| FOR IMMEDIATE RELEASE
JANUARY 22, 1998
TDD (202) 514-1888
The Department of Justice reached an agreement today with the Microsoft Corporation that gives computer makers a meaningful choice of browsers for the computers they sell. Entered as a federal court order, the agreement provides for the first time an opportunity for meaningful competition among browser companies for preinstallation of their software on new personal computers.
The Department contends that Microsoft violated a consent decree by using its monopoly power to force computer vendors to use its browser.
Calling the settlement a "victory for consumers and innovators," Joel I. Klein, Assistant Attorney General for Antitrust, said, "Competitors and innovators should know that their products can compete on their own merits and not be snuffed out by Microsoft's use of monopoly power. That's what competition is all about in America, and preserving full-and-fair competition in this important industry is critical to the future of our economy."
On December 11, U.S. District Judge Thomas Penfield Jackson ordered Microsoft to offer computer manufacturers the option of licensing Microsoft's Windows operating system without also licensing its Internet browser, pending further proceedings.
In response to the December order, Microsoft had offered computer makers either a version of Windows that does not function or a version that is no longer commercially viable. The Department then asked the court to hold Microsoft in contempt of the December order, and a two-day hearing on this request was held on January 13 and 14. Further court proceedings had been scheduled for today.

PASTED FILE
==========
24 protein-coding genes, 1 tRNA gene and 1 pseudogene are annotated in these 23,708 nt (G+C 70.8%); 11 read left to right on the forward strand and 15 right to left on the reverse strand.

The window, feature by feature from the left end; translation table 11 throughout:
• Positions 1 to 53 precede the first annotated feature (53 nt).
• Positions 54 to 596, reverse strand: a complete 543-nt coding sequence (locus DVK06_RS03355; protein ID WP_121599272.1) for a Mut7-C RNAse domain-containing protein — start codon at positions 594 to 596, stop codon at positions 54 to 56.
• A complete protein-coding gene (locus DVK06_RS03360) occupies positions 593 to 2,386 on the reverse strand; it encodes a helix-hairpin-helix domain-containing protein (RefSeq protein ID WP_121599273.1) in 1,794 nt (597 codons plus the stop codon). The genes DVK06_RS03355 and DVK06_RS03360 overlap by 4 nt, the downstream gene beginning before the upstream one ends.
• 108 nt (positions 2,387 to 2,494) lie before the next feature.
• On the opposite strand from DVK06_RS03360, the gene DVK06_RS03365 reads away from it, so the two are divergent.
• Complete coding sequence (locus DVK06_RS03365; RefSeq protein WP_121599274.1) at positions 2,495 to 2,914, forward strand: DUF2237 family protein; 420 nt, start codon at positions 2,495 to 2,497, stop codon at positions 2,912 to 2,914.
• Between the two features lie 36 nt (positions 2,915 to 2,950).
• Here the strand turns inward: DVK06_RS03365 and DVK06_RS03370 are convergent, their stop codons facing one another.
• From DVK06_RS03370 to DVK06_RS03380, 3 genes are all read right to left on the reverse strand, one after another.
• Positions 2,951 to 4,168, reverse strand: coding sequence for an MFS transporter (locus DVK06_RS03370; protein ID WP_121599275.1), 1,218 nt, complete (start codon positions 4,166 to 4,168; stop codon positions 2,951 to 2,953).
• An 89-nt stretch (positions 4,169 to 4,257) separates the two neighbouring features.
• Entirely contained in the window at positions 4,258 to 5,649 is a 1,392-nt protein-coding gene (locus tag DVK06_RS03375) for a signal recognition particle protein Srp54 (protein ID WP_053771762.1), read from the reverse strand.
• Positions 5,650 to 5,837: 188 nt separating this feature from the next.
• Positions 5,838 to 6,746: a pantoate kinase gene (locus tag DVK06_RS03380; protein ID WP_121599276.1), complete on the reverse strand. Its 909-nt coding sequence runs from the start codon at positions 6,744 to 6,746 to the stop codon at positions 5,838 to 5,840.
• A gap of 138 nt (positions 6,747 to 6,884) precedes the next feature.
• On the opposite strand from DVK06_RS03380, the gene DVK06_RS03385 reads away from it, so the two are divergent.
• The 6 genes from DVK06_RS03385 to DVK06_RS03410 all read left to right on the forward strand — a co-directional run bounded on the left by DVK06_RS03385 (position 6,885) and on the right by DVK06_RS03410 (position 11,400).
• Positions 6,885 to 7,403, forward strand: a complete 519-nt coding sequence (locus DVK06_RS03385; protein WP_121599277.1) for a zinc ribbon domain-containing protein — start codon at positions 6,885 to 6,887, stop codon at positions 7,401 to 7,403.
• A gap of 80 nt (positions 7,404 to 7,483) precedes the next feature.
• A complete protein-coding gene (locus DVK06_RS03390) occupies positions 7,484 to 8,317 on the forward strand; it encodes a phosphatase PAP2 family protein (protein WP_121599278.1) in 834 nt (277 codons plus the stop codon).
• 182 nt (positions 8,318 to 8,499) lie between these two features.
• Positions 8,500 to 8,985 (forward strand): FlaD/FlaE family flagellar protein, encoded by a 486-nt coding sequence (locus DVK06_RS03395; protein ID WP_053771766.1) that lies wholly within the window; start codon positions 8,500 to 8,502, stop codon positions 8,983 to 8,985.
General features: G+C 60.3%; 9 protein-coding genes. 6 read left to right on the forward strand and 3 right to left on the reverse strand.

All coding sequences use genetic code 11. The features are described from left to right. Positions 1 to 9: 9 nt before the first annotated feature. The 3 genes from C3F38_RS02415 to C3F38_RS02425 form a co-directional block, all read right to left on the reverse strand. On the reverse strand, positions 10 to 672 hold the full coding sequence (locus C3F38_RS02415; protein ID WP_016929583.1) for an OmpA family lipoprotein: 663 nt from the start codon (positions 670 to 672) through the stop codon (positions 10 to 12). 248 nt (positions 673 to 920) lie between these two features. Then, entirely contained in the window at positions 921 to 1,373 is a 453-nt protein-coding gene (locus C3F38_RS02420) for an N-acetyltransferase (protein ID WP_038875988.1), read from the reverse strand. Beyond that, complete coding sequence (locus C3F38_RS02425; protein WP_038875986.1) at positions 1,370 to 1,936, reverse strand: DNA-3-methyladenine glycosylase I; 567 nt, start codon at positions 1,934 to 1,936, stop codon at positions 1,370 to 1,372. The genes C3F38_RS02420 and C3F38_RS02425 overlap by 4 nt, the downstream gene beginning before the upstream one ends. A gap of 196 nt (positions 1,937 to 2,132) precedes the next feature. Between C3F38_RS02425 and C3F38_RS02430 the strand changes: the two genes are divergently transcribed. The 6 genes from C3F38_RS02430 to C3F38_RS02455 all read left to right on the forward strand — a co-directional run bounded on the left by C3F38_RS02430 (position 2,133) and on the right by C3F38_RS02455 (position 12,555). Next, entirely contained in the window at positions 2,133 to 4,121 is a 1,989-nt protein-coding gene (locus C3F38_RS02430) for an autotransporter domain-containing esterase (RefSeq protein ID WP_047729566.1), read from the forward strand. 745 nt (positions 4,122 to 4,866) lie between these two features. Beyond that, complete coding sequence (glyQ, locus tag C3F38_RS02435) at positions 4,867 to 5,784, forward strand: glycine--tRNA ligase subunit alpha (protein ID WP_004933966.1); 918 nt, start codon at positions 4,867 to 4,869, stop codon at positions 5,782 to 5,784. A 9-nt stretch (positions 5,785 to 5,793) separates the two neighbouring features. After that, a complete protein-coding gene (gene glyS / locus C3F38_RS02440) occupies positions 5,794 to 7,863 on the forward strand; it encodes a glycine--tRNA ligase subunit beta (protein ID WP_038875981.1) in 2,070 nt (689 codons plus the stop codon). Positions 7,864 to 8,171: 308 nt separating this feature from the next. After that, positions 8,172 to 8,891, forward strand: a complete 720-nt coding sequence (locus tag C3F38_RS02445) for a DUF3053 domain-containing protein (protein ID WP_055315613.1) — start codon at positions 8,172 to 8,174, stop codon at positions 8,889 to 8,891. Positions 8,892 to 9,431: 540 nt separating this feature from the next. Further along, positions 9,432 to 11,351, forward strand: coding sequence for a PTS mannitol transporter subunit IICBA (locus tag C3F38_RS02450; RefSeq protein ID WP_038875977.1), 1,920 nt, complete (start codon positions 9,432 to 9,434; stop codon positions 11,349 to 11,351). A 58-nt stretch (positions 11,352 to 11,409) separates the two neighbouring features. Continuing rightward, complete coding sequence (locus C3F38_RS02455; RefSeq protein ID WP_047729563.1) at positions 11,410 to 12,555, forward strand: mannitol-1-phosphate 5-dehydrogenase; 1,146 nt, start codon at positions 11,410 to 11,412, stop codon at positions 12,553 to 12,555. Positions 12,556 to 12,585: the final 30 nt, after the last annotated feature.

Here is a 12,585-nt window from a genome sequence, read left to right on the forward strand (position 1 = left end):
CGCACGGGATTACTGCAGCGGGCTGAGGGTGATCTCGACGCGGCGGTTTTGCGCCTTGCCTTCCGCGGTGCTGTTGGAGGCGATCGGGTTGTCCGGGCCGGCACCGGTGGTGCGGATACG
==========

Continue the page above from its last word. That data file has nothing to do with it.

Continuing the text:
Under today's agreement and court order, Microsoft will offer a version of Windows 95 that contains a fully up-to-date operating system without a browser, so that computer makers can, as practical matter, market new computers with Windows 95 preinstalled, together with a preinstalled browser either from Microsoft or a competitor of Microsoft, or with no browser at all.
Under the agreement, the Department withdrew its motion for Microsoft to be held in contempt of the December 11 order.
Added Klein, "Microsoft has agreed to immediately make available the most up-to-date, fully functional version of Windows 95 without forcing computer manufacturers to take its browser as well. This will increase consumer choice and will also send precisely the right message to the market."
Today's agreement does not resolve other aspects of the pending litigation -- Microsoft's appeal of the December order, Microsoft's mandamus petition regarding the district court's referral of the original contempt action to a special master, and the proceedings before the special master. Each of these will proceed as scheduled.
Today's agreement will remain in effect until Microsoft is no longer licensing Windows 95 to computer makers, or until ninety days after termination of the December 11 order, whichever comes first. The preliminary injunction could be terminated if it is overturned on appeal or if it is replaced by a permanent injunction following further proceedings before the special master and the district court.
The Department's investigation of other practices by Microsoft is continuing.